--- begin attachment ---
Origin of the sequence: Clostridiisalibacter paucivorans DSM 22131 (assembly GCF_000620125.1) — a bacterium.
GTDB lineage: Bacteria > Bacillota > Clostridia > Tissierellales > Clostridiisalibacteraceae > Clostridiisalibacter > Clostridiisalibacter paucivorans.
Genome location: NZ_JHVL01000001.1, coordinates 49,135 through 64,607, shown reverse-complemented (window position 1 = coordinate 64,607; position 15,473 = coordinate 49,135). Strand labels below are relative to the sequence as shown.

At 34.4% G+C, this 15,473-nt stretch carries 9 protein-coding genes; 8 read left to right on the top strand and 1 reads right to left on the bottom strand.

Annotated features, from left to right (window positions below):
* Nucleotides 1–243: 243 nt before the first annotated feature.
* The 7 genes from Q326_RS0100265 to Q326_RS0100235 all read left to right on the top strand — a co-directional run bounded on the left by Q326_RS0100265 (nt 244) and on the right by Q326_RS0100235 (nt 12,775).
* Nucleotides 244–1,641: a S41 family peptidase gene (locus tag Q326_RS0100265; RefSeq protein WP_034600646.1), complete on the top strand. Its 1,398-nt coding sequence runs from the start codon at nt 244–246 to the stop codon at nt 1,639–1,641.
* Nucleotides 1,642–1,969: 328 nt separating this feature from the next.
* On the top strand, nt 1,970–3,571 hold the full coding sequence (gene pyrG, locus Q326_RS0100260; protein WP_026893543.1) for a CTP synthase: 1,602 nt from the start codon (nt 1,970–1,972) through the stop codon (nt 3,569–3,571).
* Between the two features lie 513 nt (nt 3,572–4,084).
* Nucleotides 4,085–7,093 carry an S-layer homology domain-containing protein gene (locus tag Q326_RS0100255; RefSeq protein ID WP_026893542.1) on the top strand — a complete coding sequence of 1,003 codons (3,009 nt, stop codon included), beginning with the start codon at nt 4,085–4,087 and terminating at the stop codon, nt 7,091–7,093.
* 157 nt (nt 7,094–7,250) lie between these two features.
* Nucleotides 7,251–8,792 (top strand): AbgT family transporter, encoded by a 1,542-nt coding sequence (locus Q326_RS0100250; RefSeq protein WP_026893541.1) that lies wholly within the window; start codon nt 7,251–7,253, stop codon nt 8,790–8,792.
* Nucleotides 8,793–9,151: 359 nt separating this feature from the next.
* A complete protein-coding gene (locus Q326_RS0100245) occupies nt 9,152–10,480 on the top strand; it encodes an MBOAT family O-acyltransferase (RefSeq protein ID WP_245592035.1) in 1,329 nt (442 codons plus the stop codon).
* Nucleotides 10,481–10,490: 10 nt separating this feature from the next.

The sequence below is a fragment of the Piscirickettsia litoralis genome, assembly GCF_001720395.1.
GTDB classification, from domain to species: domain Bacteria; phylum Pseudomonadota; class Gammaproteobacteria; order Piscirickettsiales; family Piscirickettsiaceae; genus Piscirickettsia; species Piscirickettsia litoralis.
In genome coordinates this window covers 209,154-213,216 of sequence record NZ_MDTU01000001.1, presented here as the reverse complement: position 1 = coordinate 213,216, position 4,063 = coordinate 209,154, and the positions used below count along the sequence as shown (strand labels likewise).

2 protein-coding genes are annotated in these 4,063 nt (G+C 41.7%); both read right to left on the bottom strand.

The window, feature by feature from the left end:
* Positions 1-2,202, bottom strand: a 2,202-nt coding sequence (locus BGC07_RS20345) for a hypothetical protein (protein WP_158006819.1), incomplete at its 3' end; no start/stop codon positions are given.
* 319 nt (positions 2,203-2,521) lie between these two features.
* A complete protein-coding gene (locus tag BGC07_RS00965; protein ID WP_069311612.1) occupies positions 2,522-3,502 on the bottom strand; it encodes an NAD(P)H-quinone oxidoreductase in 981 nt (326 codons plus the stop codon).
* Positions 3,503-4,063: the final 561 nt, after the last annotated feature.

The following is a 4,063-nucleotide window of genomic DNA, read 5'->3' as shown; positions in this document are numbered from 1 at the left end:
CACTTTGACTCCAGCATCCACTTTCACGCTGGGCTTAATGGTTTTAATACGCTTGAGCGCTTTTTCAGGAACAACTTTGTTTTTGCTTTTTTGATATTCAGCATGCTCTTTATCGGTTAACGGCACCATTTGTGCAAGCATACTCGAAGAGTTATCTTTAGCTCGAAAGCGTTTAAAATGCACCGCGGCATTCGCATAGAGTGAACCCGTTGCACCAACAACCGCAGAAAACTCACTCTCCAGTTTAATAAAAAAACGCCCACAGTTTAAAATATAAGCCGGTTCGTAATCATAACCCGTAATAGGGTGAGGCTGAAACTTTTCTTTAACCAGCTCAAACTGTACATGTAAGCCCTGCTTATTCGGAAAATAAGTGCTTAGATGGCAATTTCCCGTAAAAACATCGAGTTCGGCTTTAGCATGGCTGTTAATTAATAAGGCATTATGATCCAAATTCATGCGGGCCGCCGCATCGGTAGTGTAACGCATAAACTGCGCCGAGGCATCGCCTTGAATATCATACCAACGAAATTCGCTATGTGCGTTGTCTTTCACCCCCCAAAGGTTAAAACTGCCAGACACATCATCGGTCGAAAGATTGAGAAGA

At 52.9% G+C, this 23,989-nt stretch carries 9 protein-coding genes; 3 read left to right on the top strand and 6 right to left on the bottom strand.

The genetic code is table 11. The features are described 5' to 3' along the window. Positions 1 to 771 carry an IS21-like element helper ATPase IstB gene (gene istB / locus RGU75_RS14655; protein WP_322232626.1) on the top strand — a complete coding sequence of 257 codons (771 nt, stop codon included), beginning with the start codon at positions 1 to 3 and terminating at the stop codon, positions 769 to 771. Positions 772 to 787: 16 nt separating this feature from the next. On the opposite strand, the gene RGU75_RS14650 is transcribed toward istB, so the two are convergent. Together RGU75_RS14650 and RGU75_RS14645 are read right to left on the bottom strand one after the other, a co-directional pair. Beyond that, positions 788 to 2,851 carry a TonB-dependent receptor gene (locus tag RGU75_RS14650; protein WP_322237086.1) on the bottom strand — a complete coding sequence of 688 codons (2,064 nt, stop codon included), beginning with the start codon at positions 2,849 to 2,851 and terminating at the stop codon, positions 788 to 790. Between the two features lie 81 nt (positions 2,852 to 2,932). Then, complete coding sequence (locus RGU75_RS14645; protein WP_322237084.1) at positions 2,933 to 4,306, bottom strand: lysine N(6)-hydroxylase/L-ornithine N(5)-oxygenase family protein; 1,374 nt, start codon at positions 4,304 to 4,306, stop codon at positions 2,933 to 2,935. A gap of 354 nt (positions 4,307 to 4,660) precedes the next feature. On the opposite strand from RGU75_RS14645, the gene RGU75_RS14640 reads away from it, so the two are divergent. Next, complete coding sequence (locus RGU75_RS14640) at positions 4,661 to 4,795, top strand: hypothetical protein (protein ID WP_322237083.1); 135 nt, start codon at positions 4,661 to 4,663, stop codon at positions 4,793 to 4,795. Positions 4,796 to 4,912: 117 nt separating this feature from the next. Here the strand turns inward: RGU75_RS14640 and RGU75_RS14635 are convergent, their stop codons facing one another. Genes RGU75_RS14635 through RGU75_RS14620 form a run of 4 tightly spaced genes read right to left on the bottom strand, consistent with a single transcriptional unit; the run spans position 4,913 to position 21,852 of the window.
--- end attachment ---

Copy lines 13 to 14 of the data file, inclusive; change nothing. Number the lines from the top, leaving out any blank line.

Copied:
* 157 nt (nt 7,094–7,250) lie between these two features.
* Nucleotides 7,251–8,792 (top strand): AbgT family transporter, encoded by a 1,542-nt coding sequence (locus Q326_RS0100250; RefSeq protein WP_026893541.1) that lies wholly within the window; start codon nt 7,251–7,253, stop codon nt 8,790–8,792.